Scope (C): “Deconstruction and (Re)Framing: The Afterlives” encompasses a wide range of transcultural practices applied to Coromandel screens after their removal from their original context. This scope analyzes and conceptualizes the procedural aspects of integrating Coromandel screens into new displays, such as European palatial interiors, marquetry furniture, and new works of art created by fragmenting, reassembling, refurbishing, and (re)appropriating lacquer panels.
Proposals may address, but are not limited to, the following topics:
- The mobility, intermingling, and dissemination of certain pictorial formulas through the Coromandel screen, such as the ‘Han Palace’ (estate celebration) or “Wenji Returning to Han”;
- The interplay between various types of screens, porcelain, lacquerware, carpets, wallpaper, prints, furniture, and other decorative arts;
- The interplay between various formats, materiality, and techniques along China’s southeast coast;
- Regional divergences in terms of style, motif, lacquer and carving techniques, overall designs, etc.;
- Recent discoveries in museum conservation;
- The entangled histories with other screens produced in East Asia, such as the Nanban screen, the gilt biombo produced in Macao, and the painted screen in Korea;
- Inscriptions, gift-giving, official-merchant interaction, political manifestos, social cohesion and practices, etc.;
- Sawing, reassembling, refurbishing, and (re-)appropriating lacquer panels in new contexts, and other framing practices;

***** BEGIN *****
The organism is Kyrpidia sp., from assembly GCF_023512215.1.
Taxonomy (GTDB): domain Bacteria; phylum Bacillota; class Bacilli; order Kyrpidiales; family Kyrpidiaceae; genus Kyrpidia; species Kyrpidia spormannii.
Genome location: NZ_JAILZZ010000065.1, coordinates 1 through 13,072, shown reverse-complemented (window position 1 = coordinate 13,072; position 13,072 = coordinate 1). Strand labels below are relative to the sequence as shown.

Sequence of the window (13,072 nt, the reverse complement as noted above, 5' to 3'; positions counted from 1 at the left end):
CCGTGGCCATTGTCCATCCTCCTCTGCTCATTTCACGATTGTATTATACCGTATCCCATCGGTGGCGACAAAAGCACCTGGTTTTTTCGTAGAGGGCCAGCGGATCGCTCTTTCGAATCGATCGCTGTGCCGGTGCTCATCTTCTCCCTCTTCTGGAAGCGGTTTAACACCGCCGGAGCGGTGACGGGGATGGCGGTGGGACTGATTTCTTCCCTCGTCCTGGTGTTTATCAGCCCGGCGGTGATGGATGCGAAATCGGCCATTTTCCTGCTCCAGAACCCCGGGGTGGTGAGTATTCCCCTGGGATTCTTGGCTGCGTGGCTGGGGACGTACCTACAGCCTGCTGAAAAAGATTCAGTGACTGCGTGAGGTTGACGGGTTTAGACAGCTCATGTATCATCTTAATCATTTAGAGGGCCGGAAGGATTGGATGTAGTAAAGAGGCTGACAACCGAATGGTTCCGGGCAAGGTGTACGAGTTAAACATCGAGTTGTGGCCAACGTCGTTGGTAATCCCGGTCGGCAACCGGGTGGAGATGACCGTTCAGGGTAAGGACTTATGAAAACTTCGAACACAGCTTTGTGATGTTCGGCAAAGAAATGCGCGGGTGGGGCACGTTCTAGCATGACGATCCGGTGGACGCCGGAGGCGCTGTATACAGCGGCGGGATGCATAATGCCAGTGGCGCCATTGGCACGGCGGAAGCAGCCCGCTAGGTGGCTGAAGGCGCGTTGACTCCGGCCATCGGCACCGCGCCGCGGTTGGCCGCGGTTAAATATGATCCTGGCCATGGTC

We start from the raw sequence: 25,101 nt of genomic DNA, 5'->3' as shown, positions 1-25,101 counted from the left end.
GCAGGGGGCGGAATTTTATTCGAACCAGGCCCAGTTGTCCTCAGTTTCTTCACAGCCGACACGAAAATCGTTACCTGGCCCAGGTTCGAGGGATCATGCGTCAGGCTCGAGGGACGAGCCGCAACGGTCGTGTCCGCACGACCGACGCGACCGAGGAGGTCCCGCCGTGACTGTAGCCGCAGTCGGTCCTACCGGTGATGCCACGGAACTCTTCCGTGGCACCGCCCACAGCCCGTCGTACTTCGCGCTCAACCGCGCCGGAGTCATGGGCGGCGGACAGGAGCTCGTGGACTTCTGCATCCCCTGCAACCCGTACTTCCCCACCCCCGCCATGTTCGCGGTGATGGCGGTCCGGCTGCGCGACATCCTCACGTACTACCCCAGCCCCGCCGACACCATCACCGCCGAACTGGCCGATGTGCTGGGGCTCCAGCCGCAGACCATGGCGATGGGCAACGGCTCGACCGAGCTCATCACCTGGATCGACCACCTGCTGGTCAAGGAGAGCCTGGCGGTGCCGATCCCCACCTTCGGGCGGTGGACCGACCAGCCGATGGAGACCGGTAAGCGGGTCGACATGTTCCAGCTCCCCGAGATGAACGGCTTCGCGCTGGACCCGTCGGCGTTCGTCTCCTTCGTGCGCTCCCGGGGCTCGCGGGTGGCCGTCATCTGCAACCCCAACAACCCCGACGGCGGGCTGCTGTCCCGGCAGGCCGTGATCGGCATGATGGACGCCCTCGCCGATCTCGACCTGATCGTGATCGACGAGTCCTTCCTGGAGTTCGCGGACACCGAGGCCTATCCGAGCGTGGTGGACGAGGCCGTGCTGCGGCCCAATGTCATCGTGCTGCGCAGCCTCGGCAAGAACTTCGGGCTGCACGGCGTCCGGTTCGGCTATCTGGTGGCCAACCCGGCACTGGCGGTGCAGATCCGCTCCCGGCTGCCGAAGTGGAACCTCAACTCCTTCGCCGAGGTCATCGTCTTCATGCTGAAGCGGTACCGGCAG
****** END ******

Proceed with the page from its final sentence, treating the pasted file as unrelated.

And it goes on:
- Imitation and transmedial practices, such as leather imitation of the Coromandel screen;
- The Coromandel screen’s entanglement with Japonisme painting, haute couture, and the fashion industry;
- Theoretical discourses on the Coromandel screen’s valence in Orientalism, transculturalism, global (art) history, etc.
Proposals from all disciplines are welcome. Please send an abstract of no more than 300 words, along with a brief bio, to email@example.com by January 20, 2024. Presentations in English or Chinese (with pre-translated lecture notes required) should not exceed 20 minutes. The proposals accepted will be announced in early April 2024.
The Bei Shan Tang Foundation, in conjunction with the Department of Chinese and History of City University of Hong Kong, will cover the costs of lodging and travel. We also encourage speakers who can fund their own travel to participate. For further inquiries, please contact firstname.lastname@example.org
The organizers envision publishing selected conference papers in an edited volume
Members of the Advisory Board:
- Ching May Bo, City University of Hong Kong
- Burglind Jungmann, UCLA
- Mei Mei Rado, Bard Graduate Center, New York
- Anton Schweizer, Kyushu University
- Wang Lianming, City University of Hong Kong
- Xu Xiaodong, CUHK Art Museum
Image: Coromandel Lacquer Screen (detail), Kangxi period (1661-1722), carved lacquer, six-fold, each panel H 258, W 52, T 3.5 cm. Collection of Art Museum, The Chinese University of Hong Kong, Gift of Friends of the Art Museum, Accession number 2001.0660